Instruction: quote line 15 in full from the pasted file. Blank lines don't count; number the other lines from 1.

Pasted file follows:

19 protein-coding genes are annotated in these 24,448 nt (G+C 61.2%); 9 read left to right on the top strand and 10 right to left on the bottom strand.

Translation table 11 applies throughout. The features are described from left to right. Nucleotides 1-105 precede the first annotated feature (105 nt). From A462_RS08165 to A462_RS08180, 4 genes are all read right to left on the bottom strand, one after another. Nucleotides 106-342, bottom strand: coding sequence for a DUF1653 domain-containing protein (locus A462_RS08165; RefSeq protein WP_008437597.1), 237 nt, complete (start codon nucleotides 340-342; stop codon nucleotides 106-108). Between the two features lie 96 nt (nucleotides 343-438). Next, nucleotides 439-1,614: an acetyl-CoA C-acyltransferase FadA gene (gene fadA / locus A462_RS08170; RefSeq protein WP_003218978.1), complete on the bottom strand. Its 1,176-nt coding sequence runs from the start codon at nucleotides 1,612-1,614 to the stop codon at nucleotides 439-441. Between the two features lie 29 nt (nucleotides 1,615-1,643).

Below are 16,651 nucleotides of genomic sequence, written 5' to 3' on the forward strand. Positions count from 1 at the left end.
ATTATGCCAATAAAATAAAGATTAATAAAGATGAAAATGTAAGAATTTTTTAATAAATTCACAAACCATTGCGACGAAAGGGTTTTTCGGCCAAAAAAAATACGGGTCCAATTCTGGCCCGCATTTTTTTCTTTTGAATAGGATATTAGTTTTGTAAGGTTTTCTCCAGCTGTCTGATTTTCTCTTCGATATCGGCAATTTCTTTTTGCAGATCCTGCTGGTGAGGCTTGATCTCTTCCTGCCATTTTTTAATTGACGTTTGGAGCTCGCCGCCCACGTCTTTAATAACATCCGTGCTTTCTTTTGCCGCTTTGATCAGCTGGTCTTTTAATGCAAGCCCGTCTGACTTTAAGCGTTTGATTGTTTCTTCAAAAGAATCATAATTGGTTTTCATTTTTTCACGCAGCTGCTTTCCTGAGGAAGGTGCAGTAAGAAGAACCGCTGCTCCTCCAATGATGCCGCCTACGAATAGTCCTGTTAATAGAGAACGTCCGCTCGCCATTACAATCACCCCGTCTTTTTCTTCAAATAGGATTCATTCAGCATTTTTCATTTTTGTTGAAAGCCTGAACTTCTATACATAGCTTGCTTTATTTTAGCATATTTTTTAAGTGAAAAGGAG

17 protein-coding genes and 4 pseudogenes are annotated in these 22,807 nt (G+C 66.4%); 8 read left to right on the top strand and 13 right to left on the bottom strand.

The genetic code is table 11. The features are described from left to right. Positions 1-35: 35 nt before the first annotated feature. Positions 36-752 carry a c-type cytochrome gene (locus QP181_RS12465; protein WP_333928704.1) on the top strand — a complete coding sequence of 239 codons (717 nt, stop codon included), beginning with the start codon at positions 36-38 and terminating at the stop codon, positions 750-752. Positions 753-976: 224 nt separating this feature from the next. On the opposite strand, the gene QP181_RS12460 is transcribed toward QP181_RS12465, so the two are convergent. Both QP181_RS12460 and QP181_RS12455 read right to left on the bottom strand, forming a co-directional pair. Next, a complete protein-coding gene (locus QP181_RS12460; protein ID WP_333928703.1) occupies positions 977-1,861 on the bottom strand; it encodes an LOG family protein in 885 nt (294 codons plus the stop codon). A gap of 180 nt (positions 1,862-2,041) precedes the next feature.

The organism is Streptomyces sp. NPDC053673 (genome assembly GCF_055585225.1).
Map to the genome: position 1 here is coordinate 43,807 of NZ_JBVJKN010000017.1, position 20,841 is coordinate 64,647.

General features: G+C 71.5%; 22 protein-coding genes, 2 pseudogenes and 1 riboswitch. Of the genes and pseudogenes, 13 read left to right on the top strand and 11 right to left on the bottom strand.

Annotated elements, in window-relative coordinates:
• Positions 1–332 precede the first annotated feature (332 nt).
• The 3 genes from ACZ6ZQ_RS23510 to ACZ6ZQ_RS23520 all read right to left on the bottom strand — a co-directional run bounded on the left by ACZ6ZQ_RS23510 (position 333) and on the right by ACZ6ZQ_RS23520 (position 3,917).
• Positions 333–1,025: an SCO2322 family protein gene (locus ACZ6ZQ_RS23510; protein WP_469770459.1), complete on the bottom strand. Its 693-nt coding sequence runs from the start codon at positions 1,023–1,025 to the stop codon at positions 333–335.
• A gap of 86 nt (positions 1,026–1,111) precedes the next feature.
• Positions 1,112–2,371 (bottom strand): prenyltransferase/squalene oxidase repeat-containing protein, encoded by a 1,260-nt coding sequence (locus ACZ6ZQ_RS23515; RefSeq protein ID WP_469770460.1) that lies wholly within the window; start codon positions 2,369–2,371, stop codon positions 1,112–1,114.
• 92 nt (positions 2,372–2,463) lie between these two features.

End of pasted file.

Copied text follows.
• Positions 1,112–2,371 (bottom strand): prenyltransferase/squalene oxidase repeat-containing protein, encoded by a 1,260-nt coding sequence (locus ACZ6ZQ_RS23515; RefSeq protein ID WP_469770460.1) that lies wholly within the window; start codon positions 2,369–2,371, stop codon positions 1,112–1,114.